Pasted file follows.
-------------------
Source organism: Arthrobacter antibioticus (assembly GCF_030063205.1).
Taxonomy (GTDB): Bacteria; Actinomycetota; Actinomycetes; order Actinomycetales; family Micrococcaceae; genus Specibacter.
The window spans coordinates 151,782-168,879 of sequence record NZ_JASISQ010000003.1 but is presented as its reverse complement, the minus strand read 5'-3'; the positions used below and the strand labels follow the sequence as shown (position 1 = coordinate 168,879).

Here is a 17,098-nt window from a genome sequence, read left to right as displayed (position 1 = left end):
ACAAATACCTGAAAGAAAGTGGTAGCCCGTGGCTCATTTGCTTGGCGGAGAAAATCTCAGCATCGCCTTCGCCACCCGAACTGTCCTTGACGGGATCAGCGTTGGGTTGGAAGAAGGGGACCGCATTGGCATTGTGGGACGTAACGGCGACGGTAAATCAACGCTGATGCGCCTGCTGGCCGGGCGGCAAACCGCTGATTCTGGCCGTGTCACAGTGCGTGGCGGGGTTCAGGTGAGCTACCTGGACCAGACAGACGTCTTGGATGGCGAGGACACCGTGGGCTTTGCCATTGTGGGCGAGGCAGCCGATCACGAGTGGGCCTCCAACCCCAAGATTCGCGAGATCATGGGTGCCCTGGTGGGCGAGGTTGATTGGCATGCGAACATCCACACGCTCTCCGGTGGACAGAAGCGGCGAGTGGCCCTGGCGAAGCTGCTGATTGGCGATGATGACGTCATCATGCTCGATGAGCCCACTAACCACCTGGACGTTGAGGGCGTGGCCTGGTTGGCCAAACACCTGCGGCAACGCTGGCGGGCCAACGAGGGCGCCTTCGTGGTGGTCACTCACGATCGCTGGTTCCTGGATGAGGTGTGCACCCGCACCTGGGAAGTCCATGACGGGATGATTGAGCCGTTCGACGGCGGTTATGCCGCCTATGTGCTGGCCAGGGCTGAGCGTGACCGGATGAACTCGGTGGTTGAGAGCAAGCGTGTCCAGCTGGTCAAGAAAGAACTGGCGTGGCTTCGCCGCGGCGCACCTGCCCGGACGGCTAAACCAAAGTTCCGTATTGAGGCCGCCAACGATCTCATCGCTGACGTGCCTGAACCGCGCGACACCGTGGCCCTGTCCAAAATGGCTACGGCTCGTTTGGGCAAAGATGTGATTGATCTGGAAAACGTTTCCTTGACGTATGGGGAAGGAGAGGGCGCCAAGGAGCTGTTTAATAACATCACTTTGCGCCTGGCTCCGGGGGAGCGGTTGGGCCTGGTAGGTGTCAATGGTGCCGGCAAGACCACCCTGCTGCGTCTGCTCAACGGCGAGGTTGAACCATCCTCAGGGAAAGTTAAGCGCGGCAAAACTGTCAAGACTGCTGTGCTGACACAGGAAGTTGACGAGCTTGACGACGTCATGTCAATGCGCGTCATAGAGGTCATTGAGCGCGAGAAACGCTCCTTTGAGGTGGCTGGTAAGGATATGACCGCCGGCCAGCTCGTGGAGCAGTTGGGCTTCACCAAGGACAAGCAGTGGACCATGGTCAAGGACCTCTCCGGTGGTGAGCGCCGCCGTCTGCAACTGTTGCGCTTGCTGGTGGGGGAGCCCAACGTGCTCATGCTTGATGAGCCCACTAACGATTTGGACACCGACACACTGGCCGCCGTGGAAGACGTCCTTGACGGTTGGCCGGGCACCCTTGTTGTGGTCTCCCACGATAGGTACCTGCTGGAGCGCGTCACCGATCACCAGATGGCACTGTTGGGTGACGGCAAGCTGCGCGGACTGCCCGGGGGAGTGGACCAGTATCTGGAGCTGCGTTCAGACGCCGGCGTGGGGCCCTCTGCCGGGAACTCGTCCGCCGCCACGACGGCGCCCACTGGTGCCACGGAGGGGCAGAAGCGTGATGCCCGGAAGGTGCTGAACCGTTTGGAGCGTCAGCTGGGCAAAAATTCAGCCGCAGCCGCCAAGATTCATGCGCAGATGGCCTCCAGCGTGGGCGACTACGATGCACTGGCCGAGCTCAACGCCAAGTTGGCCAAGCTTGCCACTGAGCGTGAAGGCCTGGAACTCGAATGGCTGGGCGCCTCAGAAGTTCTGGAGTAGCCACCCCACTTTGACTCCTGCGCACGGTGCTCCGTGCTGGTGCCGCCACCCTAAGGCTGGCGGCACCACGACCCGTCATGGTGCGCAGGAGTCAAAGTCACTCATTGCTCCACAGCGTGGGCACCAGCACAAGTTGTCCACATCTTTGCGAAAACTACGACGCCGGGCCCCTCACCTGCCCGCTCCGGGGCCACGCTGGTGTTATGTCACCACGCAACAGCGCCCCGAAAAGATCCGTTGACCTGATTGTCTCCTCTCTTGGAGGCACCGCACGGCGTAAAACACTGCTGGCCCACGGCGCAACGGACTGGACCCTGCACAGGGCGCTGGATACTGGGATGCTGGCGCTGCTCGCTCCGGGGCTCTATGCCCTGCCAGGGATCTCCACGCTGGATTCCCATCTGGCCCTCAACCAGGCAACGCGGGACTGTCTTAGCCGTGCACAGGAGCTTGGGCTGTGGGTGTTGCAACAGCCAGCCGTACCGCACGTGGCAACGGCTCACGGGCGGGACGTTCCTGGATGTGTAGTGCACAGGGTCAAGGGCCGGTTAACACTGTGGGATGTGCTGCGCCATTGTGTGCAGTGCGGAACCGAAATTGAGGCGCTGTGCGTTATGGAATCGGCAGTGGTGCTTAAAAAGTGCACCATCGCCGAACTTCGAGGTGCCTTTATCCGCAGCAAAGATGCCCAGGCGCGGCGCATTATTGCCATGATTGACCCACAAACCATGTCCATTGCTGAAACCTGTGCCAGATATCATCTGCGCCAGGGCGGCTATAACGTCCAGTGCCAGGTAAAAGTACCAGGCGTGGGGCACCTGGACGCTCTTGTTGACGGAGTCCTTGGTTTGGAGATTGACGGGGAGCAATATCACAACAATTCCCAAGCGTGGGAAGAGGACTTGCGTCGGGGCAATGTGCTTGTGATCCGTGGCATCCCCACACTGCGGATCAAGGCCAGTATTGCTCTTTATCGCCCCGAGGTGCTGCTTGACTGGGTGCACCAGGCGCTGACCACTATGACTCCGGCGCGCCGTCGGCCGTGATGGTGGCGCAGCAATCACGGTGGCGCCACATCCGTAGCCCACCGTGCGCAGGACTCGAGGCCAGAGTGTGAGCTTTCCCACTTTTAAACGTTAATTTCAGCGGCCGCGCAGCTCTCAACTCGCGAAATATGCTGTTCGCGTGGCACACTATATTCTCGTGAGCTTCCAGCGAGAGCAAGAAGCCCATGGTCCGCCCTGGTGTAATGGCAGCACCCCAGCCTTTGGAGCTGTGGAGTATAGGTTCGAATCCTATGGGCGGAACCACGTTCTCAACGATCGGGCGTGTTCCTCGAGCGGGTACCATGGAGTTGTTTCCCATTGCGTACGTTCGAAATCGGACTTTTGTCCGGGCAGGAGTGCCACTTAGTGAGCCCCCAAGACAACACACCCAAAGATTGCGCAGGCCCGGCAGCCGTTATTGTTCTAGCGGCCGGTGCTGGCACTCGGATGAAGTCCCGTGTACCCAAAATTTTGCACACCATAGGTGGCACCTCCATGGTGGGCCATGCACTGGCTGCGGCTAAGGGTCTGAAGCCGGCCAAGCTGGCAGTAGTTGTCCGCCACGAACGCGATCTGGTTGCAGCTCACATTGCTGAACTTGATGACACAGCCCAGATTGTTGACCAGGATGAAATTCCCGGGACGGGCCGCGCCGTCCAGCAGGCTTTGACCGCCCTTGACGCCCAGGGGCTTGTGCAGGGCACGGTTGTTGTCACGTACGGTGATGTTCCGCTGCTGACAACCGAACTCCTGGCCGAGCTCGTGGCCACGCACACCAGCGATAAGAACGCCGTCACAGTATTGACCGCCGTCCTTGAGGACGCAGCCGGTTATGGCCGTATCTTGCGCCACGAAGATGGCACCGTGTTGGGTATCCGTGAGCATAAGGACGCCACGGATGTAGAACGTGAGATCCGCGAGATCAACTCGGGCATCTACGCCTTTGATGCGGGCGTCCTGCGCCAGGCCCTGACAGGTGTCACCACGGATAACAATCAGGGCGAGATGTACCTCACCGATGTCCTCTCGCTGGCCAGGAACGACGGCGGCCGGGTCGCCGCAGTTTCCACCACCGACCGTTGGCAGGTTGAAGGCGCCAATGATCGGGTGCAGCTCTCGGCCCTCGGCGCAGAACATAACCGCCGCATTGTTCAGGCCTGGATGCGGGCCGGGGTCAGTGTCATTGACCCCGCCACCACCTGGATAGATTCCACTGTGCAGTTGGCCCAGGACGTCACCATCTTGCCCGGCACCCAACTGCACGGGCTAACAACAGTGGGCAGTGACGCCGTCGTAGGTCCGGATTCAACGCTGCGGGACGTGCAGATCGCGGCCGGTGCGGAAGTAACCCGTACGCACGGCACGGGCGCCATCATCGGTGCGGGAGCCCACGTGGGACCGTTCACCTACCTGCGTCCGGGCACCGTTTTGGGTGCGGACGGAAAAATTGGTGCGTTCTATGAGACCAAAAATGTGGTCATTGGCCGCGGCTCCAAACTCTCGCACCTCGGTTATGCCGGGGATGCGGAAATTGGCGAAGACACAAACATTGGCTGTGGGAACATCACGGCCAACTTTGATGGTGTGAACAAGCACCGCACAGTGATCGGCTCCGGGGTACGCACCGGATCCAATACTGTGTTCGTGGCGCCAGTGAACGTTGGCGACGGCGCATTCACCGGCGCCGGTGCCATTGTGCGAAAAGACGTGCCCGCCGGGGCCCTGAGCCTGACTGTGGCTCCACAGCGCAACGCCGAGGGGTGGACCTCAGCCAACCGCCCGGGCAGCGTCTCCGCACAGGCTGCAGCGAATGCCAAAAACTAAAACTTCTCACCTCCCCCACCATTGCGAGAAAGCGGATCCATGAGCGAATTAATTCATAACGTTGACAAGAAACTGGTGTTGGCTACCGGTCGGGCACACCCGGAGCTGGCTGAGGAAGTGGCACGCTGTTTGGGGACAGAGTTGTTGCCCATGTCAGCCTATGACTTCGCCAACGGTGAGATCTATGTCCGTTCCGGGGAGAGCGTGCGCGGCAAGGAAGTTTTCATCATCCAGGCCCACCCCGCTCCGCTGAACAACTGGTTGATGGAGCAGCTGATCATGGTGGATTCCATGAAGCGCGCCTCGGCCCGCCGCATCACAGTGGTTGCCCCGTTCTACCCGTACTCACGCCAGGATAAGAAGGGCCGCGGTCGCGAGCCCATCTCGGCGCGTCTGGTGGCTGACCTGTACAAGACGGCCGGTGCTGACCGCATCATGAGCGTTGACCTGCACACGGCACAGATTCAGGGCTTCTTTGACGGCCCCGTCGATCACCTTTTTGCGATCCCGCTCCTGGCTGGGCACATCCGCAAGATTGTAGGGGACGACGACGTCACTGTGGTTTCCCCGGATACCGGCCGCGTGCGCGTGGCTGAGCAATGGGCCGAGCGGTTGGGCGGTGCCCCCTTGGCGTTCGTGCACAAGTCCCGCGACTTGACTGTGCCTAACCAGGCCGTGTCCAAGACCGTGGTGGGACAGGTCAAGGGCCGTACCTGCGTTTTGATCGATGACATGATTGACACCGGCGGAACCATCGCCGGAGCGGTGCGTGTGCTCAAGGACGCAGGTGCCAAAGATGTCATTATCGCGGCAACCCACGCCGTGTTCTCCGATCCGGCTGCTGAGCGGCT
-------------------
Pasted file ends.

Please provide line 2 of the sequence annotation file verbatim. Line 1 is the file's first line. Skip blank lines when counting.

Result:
Taxonomy (GTDB): Bacteria; Actinomycetota; Actinomycetes; order Actinomycetales; family Micrococcaceae; genus Specibacter.